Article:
Kim Wall, talented young journalist, found dead in Copenhagen waters

By Caitlin Kelly

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Columbia Journalism School

It’s every writer’s worst nightmare — to head off reporting what appears to be a cool, fun story  —- and end up dead.

From The New York Times:

The Copenhagen police announced on Wednesday that a torso found this week in local waters was that of Kim Wall, a Swedish freelance journalist who disappeared after boarding a Danish inventor’s submarine.

The announcement, which followed DNA tests of samples from the torso, turned what had started as a missing-persons case into what Christian Jensen, editor in chief of Politiken, Denmark’s largest daily, called “the most spectacular murder case in Danish history.”

The inventor, Peter Madsen, 46, has been held on preliminary charges of involuntary manslaughter. It is not yet known how Ms. Wall, 30, died, nor how or why her body was dismembered.

Her torso — missing its arms, legs and head — was found by a cyclist on the edge of Amager Island on Monday afternoon,

Kim Wall, a talented 30-year-old freelancer, educated at prestigious and demanding schools like Columbia University’s School of International and Public Affairs, Columbia Journalism School and the London School of Economics, headed out aboard a submarine with Danish inventor Peter Madsen.

Like many ambitious journalists, she decided to do the reporting first — and sell the story (one always hopes!) later, i.e. “on spec.”

Full-time freelancers like Kim, (and me), work with no institutional protection, often with no danger training or back-up.

We hope to, and must, quickly sell our stories — as she did to The New York Times and other publications.

I didn’t know Kim, nor had I read her work, but her death — her appalling, terrifying end while at work — is hitting my tribe, journalists, and especially bold women like her who venture alone into funky places alone around the world, very hard.

Freelance work, de facto, can require a sort of bravery, initiative and decisiveness that’s unique to our industry:

No one sits around waiting for the day’s assignment from a boss.

No one revises a press release and hits “send” and calls it journalism.

No one has a paycheck, nor even a guaranteed sale, let alone a well-paid one.

We work alone, often without the witness or putative aid and protection of a fixer, translator or photographer.

Those who, like Kim often did, work overseas, must cover their own expenses and arrange all their own travel and accommodations.

And, as this story did, it demands that we trust others, often with our safety and our lives.

You gin up a great idea, and, sometimes without a definite assignment, (i.e. a sale, income, let alone your travel costs repaid, and an editor invested intellectually and financially in what we produce) — and go.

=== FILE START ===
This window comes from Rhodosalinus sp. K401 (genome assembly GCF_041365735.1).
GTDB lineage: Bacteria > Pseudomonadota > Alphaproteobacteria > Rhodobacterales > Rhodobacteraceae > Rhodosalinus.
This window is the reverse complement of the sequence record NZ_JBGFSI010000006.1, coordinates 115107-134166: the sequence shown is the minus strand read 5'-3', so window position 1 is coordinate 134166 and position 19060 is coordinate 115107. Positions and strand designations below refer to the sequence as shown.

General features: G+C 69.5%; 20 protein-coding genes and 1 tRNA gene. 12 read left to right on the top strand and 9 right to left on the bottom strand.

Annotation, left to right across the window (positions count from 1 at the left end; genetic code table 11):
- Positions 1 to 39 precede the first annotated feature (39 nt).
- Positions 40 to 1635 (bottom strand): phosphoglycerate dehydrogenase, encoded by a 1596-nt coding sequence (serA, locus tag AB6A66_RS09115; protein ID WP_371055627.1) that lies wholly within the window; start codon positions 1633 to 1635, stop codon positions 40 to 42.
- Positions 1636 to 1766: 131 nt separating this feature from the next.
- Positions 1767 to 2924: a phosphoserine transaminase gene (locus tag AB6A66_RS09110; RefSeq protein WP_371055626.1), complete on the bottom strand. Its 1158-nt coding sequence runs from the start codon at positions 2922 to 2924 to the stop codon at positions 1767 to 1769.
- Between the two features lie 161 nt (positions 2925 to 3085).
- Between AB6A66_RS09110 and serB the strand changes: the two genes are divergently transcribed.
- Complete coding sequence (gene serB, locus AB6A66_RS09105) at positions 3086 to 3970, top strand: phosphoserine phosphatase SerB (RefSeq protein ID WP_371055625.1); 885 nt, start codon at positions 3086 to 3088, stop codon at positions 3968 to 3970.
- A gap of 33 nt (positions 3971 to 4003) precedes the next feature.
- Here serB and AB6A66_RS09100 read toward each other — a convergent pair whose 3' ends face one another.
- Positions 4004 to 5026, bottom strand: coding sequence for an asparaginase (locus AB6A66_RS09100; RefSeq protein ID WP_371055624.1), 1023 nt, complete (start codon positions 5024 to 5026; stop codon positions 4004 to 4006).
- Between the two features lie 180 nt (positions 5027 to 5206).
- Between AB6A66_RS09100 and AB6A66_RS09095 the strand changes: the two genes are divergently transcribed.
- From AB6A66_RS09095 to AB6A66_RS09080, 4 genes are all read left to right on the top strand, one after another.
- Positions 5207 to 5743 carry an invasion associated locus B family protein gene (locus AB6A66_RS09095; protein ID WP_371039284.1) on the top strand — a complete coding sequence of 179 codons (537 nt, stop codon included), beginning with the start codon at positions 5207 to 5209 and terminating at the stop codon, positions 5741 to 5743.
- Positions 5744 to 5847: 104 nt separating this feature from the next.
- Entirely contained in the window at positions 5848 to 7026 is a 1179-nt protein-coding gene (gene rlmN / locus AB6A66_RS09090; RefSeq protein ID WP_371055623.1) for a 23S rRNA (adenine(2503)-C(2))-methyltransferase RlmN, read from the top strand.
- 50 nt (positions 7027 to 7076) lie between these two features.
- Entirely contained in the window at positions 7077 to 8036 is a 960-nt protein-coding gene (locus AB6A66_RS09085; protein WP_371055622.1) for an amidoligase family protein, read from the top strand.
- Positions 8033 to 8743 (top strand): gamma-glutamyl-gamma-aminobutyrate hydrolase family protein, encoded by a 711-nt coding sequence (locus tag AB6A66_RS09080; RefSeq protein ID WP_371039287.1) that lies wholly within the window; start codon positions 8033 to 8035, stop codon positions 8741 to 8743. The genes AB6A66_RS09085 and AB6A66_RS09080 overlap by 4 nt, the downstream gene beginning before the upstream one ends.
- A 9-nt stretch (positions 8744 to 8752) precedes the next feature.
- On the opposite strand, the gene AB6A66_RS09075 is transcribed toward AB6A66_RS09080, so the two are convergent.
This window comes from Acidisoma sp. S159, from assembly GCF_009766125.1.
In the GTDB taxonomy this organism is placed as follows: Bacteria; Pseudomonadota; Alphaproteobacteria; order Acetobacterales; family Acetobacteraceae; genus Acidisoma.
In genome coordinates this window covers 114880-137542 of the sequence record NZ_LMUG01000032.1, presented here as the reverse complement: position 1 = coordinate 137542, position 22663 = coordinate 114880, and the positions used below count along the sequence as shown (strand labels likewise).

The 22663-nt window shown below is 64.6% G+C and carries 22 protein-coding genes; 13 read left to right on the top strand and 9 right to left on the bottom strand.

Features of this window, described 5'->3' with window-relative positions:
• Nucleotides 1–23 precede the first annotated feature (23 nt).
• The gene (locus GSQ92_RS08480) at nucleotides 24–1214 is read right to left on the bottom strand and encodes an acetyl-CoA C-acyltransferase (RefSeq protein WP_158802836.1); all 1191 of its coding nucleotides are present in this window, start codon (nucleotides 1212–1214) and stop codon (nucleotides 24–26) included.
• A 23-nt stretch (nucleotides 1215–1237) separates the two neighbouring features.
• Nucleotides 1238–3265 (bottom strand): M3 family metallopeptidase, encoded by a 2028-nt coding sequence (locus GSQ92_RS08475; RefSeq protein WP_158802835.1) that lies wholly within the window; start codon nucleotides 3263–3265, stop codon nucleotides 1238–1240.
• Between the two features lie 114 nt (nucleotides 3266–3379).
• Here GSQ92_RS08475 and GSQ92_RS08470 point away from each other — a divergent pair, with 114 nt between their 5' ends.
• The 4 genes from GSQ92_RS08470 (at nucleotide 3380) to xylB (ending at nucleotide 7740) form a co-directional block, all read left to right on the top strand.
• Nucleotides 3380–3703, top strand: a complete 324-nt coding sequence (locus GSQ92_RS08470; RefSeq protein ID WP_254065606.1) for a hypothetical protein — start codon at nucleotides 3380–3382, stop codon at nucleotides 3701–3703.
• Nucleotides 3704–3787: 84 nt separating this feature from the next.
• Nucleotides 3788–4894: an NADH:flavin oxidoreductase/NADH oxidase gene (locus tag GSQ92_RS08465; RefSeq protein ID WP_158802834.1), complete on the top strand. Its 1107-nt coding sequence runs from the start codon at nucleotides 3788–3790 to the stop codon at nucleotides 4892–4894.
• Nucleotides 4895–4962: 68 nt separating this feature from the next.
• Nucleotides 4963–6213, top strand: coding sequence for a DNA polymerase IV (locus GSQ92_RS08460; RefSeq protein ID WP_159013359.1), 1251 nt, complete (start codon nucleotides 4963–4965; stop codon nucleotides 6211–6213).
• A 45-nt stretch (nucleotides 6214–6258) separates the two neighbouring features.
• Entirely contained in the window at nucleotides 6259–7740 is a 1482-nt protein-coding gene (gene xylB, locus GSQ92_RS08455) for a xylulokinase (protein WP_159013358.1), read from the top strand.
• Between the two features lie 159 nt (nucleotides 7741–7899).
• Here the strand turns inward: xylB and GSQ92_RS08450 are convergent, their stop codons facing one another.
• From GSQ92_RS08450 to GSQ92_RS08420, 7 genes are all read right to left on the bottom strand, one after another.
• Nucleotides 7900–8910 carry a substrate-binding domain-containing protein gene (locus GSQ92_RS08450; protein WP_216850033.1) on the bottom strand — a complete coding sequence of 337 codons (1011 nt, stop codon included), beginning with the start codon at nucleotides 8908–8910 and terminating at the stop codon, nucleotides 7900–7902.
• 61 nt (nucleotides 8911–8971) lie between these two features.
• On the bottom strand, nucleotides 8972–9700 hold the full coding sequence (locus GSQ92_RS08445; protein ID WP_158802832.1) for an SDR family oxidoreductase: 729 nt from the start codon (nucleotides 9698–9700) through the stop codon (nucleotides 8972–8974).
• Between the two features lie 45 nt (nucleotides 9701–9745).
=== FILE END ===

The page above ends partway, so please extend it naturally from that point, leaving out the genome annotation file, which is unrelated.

Like Kim, I’ve gone to a few places to report a story that others told me not to. Nothing as truly scary as a war zone or natural disaster, but — like her — working alone with or around men I had never met before.

At 25, I jumped into a truck with a French driver I’d never met, 10 years my senior, and traveled with him, sleeping in the truck cab every night, for eight days, from Perpignan to Istanbul.

There were no cellphone then, no GPS to track our location, no Internet.

It was — as Kim’s decision to board that damned submarine — a decision I made, eagerly, on a common and basic calculation in our field:

 

adventure + exclusivity + access + firsthand reporting = terrific  (saleable) story

 

And, for many women I know, like one who ventures repeatedly into a nation riddled with vicious crime, I made a bet.

Like female freelancers who cover war and conflict zones, places where women are often raped and slaughtered.

The same bet I made when I traveled alone, also at 25, into a small Sicilian town to report on a complex topic, not speaking a word of Italian, relying on men I had never met for translation and lodging and transportation.

The same bet I made when I walked, at dusk, into Brixton, then a no-go area of London, to interview a male squatter.

In every case, thank God, I got my story, and came home.

Safe — and alive.

We bet, each of us, every time, that we will return unharmed.

 

Tonight at 7pm there is a candlelight vigil being held at Columbia Journalism School, in upper Manhattan, in Kim’s honor.

 

34 thoughts on “Kim Wall, talented young journalist, found dead in Copenhagen waters

  1. Truly awful. So sorry to hear of this courageous writer’s horrific death. You made some very salient points. Intuition isn’t always enough to screen out psychopaths. Especially when focused on getting that great story that could jumpstart your career.